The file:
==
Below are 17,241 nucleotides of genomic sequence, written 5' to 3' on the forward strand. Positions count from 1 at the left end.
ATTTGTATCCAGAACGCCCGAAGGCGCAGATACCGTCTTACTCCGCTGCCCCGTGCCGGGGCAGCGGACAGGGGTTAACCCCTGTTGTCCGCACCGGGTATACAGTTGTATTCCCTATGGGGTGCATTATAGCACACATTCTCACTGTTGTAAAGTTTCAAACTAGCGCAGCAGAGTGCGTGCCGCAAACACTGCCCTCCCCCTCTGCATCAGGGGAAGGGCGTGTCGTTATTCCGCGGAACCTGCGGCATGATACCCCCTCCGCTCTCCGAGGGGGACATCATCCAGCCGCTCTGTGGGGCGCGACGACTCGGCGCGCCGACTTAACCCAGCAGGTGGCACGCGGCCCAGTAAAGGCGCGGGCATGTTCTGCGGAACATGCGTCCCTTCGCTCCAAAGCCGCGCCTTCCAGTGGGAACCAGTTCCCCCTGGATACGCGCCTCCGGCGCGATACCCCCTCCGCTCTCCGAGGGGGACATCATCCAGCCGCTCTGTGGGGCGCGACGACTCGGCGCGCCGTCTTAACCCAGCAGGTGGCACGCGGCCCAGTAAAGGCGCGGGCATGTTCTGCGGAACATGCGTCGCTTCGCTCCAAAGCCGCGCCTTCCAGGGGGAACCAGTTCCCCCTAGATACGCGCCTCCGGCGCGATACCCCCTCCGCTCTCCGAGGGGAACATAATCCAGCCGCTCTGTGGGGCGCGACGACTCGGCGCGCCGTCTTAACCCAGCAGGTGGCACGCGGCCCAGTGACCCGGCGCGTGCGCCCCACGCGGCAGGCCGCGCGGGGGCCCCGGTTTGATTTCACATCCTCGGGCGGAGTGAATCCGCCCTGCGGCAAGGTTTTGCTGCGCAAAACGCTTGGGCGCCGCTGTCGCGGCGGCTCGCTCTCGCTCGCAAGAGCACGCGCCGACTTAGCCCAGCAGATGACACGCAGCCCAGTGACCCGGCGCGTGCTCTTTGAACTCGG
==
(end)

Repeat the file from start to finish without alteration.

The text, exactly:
Below are 17,241 nucleotides of genomic sequence, written 5' to 3' on the forward strand. Positions count from 1 at the left end.
ATTTGTATCCAGAACGCCCGAAGGCGCAGATACCGTCTTACTCCGCTGCCCCGTGCCGGGGCAGCGGACAGGGGTTAACCCCTGTTGTCCGCACCGGGTATACAGTTGTATTCCCTATGGGGTGCATTATAGCACACATTCTCACTGTTGTAAAGTTTCAAACTAGCGCAGCAGAGTGCGTGCCGCAAACACTGCCCTCCCCCTCTGCATCAGGGGAAGGGCGTGTCGTTATTCCGCGGAACCTGCGGCATGATACCCCCTCCGCTCTCCGAGGGGGACATCATCCAGCCGCTCTGTGGGGCGCGACGACTCGGCGCGCCGACTTAACCCAGCAGGTGGCACGCGGCCCAGTAAAGGCGCGGGCATGTTCTGCGGAACATGCGTCCCTTCGCTCCAAAGCCGCGCCTTCCAGTGGGAACCAGTTCCCCCTGGATACGCGCCTCCGGCGCGATACCCCCTCCGCTCTCCGAGGGGGACATCATCCAGCCGCTCTGTGGGGCGCGACGACTCGGCGCGCCGTCTTAACCCAGCAGGTGGCACGCGGCCCAGTAAAGGCGCGGGCATGTTCTGCGGAACATGCGTCGCTTCGCTCCAAAGCCGCGCCTTCCAGGGGGAACCAGTTCCCCCTAGATACGCGCCTCCGGCGCGATACCCCCTCCGCTCTCCGAGGGGAACATAATCCAGCCGCTCTGTGGGGCGCGACGACTCGGCGCGCCGTCTTAACCCAGCAGGTGGCACGCGGCCCAGTGACCCGGCGCGTGCGCCCCACGCGGCAGGCCGCGCGGGGGCCCCGGTTTGATTTCACATCCTCGGGCGGAGTGAATCCGCCCTGCGGCAAGGTTTTGCTGCGCAAAACGCTTGGGCGCCGCTGTCGCGGCGGCTCGCTCTCGCTCGCAAGAGCACGCGCCGACTTAGCCCAGCAGATGACACGCAGCCCAGTGACCCGGCGCGTGCTCTTTGAACTCGG